This was another class exercise, and as with much of my work, I hated it until it was finished. It’s a scene from a photo of somewhere in the south of England, around Dartmouth I believe, which is a famous naval city and port.
A lot of coastal towns are very picturesque. They have evolved over time either to be functional, as fishing villages for example, or as seaside towns to be enjoyed by the population. To me, this harbour evokes a little of both – form and function come together in a rather interesting way. Of course, the pub right on the quayside isn’t for the fishermen, that’s for the tourists to come and watch the fishermen and enjoy a nice pint or six. But who’s complaining?
This painting turned out much brighter than I’d expected but I was pleased with that. I believe the original photo was taken on a pretty grey and bleak day and I often enjoy those kind of weather patterns in painting, but this came out bright but I hope with an aura of cold crispness. Maybe a cold, sunny day in March. The figure in the foreground, in the cap and scarf, tells us that it may be sunny but it’s certainly not too warm.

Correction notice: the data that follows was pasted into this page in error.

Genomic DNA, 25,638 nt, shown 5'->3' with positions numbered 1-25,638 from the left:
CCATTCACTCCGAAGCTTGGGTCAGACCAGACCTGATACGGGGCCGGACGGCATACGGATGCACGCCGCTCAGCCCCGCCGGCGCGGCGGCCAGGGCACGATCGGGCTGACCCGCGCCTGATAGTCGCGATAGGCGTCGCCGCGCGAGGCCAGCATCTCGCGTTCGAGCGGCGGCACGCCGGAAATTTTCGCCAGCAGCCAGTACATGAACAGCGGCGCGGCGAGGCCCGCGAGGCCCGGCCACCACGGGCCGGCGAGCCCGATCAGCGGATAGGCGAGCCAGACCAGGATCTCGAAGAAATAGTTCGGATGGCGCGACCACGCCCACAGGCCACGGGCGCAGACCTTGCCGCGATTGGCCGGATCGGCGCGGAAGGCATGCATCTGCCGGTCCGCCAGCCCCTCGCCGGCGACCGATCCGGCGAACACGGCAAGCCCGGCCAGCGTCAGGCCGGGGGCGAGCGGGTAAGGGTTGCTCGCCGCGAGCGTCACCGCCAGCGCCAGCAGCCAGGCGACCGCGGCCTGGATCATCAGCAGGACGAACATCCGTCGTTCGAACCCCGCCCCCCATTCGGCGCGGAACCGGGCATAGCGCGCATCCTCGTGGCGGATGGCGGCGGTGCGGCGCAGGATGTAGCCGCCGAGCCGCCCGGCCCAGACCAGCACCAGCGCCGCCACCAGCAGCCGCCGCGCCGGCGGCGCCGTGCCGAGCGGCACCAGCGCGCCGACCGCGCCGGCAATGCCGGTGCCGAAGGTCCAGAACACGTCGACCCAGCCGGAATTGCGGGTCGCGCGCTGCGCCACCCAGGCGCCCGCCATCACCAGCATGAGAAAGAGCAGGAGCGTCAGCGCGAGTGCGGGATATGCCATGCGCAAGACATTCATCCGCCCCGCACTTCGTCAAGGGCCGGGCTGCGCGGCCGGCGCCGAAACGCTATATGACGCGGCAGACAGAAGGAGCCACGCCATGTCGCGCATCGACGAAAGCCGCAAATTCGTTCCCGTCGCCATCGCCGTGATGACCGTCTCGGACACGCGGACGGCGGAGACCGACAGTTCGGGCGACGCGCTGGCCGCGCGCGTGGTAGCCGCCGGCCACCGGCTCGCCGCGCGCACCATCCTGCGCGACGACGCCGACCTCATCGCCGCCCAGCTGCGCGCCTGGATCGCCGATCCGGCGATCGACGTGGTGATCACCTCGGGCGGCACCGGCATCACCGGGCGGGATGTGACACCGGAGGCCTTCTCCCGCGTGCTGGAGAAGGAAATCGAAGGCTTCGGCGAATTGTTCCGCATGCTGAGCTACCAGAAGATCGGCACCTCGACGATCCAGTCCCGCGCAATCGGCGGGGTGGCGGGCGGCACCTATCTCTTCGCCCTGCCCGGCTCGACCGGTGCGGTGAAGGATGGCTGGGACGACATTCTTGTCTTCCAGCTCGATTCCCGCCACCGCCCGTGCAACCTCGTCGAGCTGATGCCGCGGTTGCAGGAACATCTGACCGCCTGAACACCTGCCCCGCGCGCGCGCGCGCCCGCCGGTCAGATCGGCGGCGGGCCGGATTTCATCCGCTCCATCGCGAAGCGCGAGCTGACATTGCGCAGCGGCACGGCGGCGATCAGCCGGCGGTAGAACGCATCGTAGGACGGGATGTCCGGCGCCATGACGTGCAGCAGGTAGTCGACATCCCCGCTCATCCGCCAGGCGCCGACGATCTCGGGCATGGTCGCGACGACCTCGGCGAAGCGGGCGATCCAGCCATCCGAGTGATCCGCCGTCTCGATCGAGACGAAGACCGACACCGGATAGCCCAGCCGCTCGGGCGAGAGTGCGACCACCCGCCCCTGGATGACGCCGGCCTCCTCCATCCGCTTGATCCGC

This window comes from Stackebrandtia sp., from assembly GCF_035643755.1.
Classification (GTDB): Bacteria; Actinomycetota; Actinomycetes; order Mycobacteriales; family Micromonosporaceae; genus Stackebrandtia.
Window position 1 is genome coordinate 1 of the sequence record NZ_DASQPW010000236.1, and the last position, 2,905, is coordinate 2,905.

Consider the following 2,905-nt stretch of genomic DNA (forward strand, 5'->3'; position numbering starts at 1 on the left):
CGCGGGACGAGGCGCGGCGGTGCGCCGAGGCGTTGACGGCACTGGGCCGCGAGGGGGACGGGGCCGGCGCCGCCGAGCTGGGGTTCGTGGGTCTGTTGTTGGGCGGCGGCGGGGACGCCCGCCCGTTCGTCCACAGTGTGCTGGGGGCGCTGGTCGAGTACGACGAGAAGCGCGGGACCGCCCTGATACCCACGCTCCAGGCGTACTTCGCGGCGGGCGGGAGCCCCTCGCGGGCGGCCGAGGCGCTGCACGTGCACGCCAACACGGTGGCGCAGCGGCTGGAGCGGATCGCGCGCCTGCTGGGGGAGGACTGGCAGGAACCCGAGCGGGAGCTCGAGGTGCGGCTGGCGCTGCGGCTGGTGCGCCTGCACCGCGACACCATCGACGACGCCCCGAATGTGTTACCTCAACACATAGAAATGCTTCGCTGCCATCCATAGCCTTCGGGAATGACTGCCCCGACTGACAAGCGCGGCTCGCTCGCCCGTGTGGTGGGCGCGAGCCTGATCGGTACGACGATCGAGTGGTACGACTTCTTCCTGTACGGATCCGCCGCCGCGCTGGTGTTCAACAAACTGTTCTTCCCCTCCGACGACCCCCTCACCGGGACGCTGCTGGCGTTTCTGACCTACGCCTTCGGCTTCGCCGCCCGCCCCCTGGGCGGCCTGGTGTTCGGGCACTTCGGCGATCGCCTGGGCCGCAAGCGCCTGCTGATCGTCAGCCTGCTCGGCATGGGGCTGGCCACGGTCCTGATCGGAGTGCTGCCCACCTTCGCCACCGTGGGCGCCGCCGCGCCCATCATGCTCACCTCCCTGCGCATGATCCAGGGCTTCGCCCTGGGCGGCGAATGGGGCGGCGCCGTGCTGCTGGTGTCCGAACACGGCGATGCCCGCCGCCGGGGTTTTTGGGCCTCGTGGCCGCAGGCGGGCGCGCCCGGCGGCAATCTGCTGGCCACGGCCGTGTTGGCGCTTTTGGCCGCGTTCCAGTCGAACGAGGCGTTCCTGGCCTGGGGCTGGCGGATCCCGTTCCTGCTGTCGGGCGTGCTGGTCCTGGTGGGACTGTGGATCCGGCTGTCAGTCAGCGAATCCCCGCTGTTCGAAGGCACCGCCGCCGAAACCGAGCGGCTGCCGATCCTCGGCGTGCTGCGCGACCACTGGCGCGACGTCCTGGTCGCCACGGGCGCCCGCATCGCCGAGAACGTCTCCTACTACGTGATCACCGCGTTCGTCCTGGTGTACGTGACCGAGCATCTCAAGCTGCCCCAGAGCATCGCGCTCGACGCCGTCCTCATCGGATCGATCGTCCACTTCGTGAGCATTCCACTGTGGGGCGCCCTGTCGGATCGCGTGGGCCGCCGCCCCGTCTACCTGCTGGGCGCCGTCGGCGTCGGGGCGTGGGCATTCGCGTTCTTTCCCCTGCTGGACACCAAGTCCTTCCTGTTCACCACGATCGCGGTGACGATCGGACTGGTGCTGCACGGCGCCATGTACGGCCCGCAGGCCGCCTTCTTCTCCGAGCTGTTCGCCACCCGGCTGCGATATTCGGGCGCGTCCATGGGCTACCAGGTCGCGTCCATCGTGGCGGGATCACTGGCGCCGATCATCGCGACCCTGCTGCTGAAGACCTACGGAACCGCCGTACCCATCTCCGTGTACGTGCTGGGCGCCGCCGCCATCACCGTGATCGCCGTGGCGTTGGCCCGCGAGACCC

It’s almost universally watercolour but as I’ve done with other works, I picked out some of the finer detailing in white gouache, to give it some contrast and strength. I find that white watercolour in and of itself is pretty ineffective. It’s main use is for toning down other colours. That goes double when painting on white paper of course. Added to other colours it can give a different shade, grey from black, lighter blue from darker, etc.
So, here it is, I hope you enjoy.